Retrospective Cohort Study
Copyright ©The Author(s) 2018. Published by Baishideng Publishing Group Inc. All rights reserved.
World J Gastroenterol. Mar 14, 2018; 24(10): 1134-1143
Published online Mar 14, 2018. doi: 10.3748/wjg.v24.i10.1134
Budd-Chiari syndrome in China: A 30-year retrospective study on survival from a single center
Wei Zhang, Qiao-Zheng Wang, Xiao-Wei Chen, Hong-Shan Zhong, Xi-Tong Zhang, Xu-Dong Chen, Ke Xu
Wei Zhang, Xu-Dong Chen, Department of Interventional Radiology, Shenzhen People’s Hospital, the Second Affiliated Hospital of Jinan University, Shenzhen 518020, Guangdong Province, China
Wei Zhang, Qiao-Zheng Wang, Xiao-Wei Chen, Hong-Shan Zhong, Xi-Tong Zhang, Ke Xu, Department of Radiology, The First Affiliated Hospital of China Medical University, Shenyang 110001, Liaoning Province, China
Wei Zhang, Xiao-Wei Chen, Hong-Shan Zhong, Ke Xu, Key Laboratory of Diagnostic Imaging and Interventional Radiology of Liaoning Province, The First Affiliated Hospital of China Medical University, Shenyang 110001, Liaoning Province, China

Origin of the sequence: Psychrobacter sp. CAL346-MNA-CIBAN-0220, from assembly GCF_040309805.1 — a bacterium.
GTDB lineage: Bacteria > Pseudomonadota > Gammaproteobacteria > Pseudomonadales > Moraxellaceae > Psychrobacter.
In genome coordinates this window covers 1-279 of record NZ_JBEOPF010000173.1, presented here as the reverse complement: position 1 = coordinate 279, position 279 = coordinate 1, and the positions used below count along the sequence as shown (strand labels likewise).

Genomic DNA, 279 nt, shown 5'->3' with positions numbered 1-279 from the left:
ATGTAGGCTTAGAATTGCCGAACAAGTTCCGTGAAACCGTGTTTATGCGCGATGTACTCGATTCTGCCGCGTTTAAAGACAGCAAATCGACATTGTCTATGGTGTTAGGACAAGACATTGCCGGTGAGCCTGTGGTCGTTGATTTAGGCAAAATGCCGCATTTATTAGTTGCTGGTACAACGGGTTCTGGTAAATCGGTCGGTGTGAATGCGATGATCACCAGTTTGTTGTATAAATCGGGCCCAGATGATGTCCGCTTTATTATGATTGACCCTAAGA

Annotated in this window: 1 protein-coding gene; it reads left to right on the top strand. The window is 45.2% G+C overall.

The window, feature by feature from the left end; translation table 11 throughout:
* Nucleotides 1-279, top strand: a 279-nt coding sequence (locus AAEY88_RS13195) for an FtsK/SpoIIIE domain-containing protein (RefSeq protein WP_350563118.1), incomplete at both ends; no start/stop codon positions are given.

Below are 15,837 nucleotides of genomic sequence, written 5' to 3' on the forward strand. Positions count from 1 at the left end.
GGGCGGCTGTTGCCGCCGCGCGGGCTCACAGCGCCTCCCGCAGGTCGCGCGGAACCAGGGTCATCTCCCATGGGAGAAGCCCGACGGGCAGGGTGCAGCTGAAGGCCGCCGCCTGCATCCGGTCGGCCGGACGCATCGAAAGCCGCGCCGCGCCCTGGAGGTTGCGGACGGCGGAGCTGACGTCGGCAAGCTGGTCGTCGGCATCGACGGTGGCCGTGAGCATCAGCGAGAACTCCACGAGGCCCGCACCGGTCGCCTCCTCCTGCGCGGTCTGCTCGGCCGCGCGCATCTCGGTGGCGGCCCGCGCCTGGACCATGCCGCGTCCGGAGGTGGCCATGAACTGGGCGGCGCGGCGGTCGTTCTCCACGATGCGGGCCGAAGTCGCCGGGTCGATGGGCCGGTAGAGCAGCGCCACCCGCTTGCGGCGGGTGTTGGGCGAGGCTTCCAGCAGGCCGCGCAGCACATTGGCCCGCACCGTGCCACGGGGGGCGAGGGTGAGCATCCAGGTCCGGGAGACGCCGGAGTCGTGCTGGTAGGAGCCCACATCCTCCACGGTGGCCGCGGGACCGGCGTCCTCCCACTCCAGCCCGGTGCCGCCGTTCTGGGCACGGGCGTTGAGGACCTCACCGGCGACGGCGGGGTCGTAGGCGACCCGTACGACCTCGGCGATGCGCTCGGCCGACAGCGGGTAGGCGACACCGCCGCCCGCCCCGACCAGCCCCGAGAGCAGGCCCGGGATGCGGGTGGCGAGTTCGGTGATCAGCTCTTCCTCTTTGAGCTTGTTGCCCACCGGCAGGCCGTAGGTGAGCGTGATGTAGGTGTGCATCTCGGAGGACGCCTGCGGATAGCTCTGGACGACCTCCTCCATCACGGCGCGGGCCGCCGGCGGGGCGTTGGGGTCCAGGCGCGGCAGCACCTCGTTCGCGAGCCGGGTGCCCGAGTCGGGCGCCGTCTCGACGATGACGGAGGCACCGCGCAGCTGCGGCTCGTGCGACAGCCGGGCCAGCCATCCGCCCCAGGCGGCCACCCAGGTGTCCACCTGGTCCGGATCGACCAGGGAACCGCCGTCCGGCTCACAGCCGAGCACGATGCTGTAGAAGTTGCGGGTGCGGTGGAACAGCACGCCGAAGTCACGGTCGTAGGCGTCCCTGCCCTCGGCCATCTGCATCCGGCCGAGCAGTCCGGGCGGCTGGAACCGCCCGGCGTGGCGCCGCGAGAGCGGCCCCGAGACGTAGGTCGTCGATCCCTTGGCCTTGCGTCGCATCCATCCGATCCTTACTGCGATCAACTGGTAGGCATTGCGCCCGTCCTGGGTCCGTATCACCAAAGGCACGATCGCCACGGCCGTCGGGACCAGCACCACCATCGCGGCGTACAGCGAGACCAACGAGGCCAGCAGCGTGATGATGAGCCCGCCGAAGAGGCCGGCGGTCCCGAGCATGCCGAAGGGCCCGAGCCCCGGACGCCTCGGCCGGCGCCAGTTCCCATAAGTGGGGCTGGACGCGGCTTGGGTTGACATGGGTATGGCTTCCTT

ORCID number: Wei Zhang (0000-0003-2179-6821); Qiao-Zheng Wang (0000-0003-3512-3118); Xiao-Wei Chen (0000-0002-7839-7584); Hong-Shan Zhong (0000-0002-6150-6115); Xi-Tong Zhang (0000-0003-2519-9047); Xu-Dong Chen (0000-0002-3789-0495); Ke Xu (0000-0001-7587-822X).
Author contributions: Zhang W, Xu K and Chen XD designed the research; Xu K, Zhang XD and Zhong HS performed the research; Zhang W, Wang QZ and Chen XW analyzed the data; Zhang W wrote the paper; Wang QZ, Chen XW, Zhong HS, Zhang XT, Chen XD and Xu K critically revised the manuscript for important intellectual content.
Institutional review board statement: This study was reviewed and approved by the Research Ethics Committee of Faculty of Medicine, The First Affiliated Hospital of China Medical University Institutional Review Board.